New Pensions Terminology To Learn LSA and LS&DBA

Published / Last Updated on 04/08/2023

HMRC has issued it draft policy paper on the abolition of the lifetime allowance (LTA) and rules for 2024/25 onwards.  The draft sets out the tax treatment of pension benefits once the LTA is removed (April 2024) and when lump sums can be paid tax free.

Many will be aware that the Spring Budget March 2023 confirmed that the tax charge for exceeding the LTA (the maximum you can build up in pension value during your lifetime) was reduced to 0% meaning people are not discouraged from working and building up larger pension funds.  The Budget confirmed:

  • Exceeding LTA tax charge = 0% from April 2023
  • LTA to be abolished from April 2024.

Impact on Tax Free Cash Lump Sums (the 25% bit)

These are now capped at 25% of the LTA for 2022/23 (£1,073,100) = £268,275.

New Pension Terminology To Learn:

Lump Sum Allowance (LSA)

  • The LSA is set at £268,275 (see above for origins).
  • LSA is the maximum tax-free lump sum that can be taken collectively from all pension funds combined.
  • You must include any tax-free lump sums for uncrystallised funds pension lump sum (UFPLS), triviality pensions (small pots) and pension lump sums on scheme wind-up.

Lump Sum and Death Benefit Allowance (LS&DBA)

  • The maximum that can be paid out tax-free on death to beneficiaries is the old LTA of £1,073,100 and must include the following:
  • Defined benefit scheme lump sum death benefits.
  • Pension fund and annuity death benefits.
  • UFPLS fund death benefits.
  • Capped Drawdown and Flexible Drawdown death benefits.
  • Triviality pension death benefits.
  • Serious ill-health lump sum benefits.
  • Any tax-free cash lump sums already paid out from any of the above.

Taxation if Exceed LSA and LS&DBS

  • The old rule that benefits paid out on death before age 75 are tax free is removed.  Whether you die before or after age 75, the following taxation rate apply to all beneficiaries.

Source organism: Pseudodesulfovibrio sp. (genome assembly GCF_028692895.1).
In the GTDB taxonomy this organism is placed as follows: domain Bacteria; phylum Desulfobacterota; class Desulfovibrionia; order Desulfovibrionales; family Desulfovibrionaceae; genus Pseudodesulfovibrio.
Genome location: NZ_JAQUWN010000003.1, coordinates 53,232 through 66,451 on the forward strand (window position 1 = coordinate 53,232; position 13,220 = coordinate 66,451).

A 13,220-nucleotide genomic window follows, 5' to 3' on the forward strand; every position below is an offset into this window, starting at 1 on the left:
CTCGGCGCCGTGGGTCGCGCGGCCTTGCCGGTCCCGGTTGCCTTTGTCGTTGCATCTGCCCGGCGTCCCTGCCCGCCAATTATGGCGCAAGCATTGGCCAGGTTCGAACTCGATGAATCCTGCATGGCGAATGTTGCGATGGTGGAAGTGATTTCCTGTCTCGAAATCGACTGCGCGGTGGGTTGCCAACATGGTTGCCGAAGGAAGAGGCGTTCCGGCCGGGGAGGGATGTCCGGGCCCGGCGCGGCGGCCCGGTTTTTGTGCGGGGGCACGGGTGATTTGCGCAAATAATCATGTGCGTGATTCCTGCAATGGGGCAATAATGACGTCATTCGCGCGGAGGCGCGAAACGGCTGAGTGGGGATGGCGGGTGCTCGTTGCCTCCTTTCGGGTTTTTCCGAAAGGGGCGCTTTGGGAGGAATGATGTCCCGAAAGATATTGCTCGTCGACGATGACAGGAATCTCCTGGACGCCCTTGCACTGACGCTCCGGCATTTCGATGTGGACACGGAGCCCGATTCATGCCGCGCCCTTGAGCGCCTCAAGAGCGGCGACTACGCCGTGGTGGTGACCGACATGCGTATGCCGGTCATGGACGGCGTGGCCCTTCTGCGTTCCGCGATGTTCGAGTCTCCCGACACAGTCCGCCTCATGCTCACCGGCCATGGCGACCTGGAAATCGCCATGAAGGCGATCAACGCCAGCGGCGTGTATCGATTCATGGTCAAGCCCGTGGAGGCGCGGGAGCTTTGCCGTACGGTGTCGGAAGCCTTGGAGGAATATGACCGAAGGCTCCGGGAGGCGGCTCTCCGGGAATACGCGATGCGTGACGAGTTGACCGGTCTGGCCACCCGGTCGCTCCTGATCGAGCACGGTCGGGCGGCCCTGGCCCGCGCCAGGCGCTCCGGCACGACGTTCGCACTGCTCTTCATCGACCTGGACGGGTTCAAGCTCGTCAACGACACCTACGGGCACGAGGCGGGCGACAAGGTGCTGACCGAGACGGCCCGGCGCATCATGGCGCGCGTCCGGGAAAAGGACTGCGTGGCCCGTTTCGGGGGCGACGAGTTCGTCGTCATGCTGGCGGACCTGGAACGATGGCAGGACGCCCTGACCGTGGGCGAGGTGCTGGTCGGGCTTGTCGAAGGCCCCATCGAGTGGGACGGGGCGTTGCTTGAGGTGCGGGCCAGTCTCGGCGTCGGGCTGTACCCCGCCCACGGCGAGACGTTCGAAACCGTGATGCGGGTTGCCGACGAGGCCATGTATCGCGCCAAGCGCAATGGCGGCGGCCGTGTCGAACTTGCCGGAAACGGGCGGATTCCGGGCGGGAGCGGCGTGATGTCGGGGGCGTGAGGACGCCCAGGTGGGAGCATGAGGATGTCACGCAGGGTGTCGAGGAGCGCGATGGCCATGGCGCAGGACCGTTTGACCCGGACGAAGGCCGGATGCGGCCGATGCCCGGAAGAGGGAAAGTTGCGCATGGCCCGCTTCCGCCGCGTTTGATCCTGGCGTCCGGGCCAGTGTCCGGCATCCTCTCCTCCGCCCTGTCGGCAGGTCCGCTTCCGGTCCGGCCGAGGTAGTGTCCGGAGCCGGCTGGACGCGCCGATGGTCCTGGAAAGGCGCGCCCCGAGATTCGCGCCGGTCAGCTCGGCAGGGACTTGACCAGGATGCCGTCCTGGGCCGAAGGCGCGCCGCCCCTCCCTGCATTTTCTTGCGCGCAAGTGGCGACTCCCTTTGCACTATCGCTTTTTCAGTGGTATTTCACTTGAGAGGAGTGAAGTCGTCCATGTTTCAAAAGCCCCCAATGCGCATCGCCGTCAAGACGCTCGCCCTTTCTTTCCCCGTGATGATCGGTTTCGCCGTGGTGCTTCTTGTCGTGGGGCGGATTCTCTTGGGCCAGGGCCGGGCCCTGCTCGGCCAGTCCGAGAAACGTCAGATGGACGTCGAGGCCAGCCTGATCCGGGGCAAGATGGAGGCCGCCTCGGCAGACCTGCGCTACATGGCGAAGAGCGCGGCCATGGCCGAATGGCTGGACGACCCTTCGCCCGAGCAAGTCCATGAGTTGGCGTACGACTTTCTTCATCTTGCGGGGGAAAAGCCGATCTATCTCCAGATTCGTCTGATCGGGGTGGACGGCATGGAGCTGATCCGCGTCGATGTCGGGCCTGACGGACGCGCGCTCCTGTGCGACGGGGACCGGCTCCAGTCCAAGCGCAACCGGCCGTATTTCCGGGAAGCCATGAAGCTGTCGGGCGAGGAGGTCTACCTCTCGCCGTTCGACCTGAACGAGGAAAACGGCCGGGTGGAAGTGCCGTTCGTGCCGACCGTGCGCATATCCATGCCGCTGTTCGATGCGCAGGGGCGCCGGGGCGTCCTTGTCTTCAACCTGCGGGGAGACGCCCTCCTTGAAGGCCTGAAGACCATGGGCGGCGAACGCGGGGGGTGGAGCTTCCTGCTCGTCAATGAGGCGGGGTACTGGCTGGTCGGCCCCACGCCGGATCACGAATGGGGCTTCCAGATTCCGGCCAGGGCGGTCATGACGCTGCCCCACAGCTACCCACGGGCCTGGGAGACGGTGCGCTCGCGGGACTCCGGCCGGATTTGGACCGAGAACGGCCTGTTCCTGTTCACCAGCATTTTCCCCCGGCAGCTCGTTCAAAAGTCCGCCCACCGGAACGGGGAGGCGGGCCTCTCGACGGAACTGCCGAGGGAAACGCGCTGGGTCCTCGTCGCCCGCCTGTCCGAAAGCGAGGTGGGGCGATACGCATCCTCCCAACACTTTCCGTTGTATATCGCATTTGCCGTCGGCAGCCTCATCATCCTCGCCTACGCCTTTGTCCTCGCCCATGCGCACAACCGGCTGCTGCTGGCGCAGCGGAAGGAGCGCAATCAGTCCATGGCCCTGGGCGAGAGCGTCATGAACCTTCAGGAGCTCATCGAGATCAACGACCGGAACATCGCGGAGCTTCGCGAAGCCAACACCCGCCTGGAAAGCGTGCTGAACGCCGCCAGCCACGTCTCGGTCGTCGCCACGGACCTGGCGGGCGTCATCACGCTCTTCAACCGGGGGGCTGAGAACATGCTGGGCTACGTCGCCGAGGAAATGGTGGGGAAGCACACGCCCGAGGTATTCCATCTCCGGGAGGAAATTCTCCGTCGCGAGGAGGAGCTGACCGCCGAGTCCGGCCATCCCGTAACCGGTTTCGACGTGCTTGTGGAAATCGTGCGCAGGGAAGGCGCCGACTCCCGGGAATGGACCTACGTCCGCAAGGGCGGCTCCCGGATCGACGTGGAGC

• Beneficiaries must pay income tax at their normal rate of income taxes on any excess over the LSA or LS&DBA.
  • If the beneficiary is a trust, for excess payments over the LSA or LS&BDA, 20% income tax is payable unless the trust receives the benefit 2 years after death, then 45% income tax is payable.

Key Takeways: 

The LTA was not increased in line with inflation from tax year 2022/23 for the current tax year 2023/24.  The old LTA is therefore frozen meaning the maximum tax-free cash amount is also frozen.  Is this a backdoor for HMRC gradually taxing more and more of your pension fund over the coming years?

  • The above rules simplify benefit crystallisation events (BCE) i.e., checks against allowances are only applied on the LSA.
  • There has been no mention of the LSA or the LS&DBA increasing with inflation.  If they are frozen, then by stealth, more of our high value pensions will be taxed.
  • The natural progression of the above statement is that in the years to come eventually virtually all our pension lump sums and death benefits will be taxable.
  • Is this a forerunner to no more tax-free cash on pensions i.e., all pension benefits being taxable?

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